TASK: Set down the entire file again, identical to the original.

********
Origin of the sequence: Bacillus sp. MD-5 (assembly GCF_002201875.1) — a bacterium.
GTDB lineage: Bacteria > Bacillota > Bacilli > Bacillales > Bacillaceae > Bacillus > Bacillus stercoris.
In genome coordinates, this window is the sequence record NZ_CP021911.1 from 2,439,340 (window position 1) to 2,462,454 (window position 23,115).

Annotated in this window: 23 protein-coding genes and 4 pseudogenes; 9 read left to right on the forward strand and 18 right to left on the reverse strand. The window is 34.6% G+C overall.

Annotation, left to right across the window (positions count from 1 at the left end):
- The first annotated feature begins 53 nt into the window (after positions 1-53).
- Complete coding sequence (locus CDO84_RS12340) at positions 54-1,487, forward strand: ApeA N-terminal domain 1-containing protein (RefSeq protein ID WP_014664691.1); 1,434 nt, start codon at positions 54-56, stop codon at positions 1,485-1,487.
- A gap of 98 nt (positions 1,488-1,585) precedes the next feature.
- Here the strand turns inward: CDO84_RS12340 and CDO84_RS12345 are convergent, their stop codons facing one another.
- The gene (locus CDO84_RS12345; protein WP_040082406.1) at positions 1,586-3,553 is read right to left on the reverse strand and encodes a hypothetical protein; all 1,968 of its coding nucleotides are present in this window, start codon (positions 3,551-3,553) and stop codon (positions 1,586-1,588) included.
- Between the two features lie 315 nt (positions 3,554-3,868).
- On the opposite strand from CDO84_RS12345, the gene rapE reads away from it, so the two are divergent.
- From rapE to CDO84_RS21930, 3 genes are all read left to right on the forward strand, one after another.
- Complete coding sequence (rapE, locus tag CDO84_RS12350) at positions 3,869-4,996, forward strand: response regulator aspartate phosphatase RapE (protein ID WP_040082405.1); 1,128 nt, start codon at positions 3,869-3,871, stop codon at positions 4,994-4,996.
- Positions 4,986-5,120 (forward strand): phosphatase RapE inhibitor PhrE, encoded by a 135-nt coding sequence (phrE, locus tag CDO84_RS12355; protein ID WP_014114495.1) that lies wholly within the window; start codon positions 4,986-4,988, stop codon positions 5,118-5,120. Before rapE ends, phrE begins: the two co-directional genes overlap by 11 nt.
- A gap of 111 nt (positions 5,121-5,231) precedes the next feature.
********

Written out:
Origin of the sequence: Bacillus sp. MD-5 (assembly GCF_002201875.1) — a bacterium.
GTDB lineage: Bacteria > Bacillota > Bacilli > Bacillales > Bacillaceae > Bacillus > Bacillus stercoris.
In genome coordinates, this window is the sequence record NZ_CP021911.1 from 2,439,340 (window position 1) to 2,462,454 (window position 23,115).

Annotated in this window: 23 protein-coding genes and 4 pseudogenes; 9 read left to right on the forward strand and 18 right to left on the reverse strand. The window is 34.6% G+C overall.

Annotation, left to right across the window (positions count from 1 at the left end):
- The first annotated feature begins 53 nt into the window (after positions 1-53).
- Complete coding sequence (locus CDO84_RS12340) at positions 54-1,487, forward strand: ApeA N-terminal domain 1-containing protein (RefSeq protein ID WP_014664691.1); 1,434 nt, start codon at positions 54-56, stop codon at positions 1,485-1,487.
- A gap of 98 nt (positions 1,488-1,585) precedes the next feature.
- Here the strand turns inward: CDO84_RS12340 and CDO84_RS12345 are convergent, their stop codons facing one another.
- The gene (locus CDO84_RS12345; protein WP_040082406.1) at positions 1,586-3,553 is read right to left on the reverse strand and encodes a hypothetical protein; all 1,968 of its coding nucleotides are present in this window, start codon (positions 3,551-3,553) and stop codon (positions 1,586-1,588) included.
- Between the two features lie 315 nt (positions 3,554-3,868).
- On the opposite strand from CDO84_RS12345, the gene rapE reads away from it, so the two are divergent.
- From rapE to CDO84_RS21930, 3 genes are all read left to right on the forward strand, one after another.
- Complete coding sequence (rapE, locus tag CDO84_RS12350) at positions 3,869-4,996, forward strand: response regulator aspartate phosphatase RapE (protein ID WP_040082405.1); 1,128 nt, start codon at positions 3,869-3,871, stop codon at positions 4,994-4,996.
- Positions 4,986-5,120 (forward strand): phosphatase RapE inhibitor PhrE, encoded by a 135-nt coding sequence (phrE, locus tag CDO84_RS12355; protein ID WP_014114495.1) that lies wholly within the window; start codon positions 4,986-4,988, stop codon positions 5,118-5,120. Before rapE ends, phrE begins: the two co-directional genes overlap by 11 nt.
- A gap of 111 nt (positions 5,121-5,231) precedes the next feature.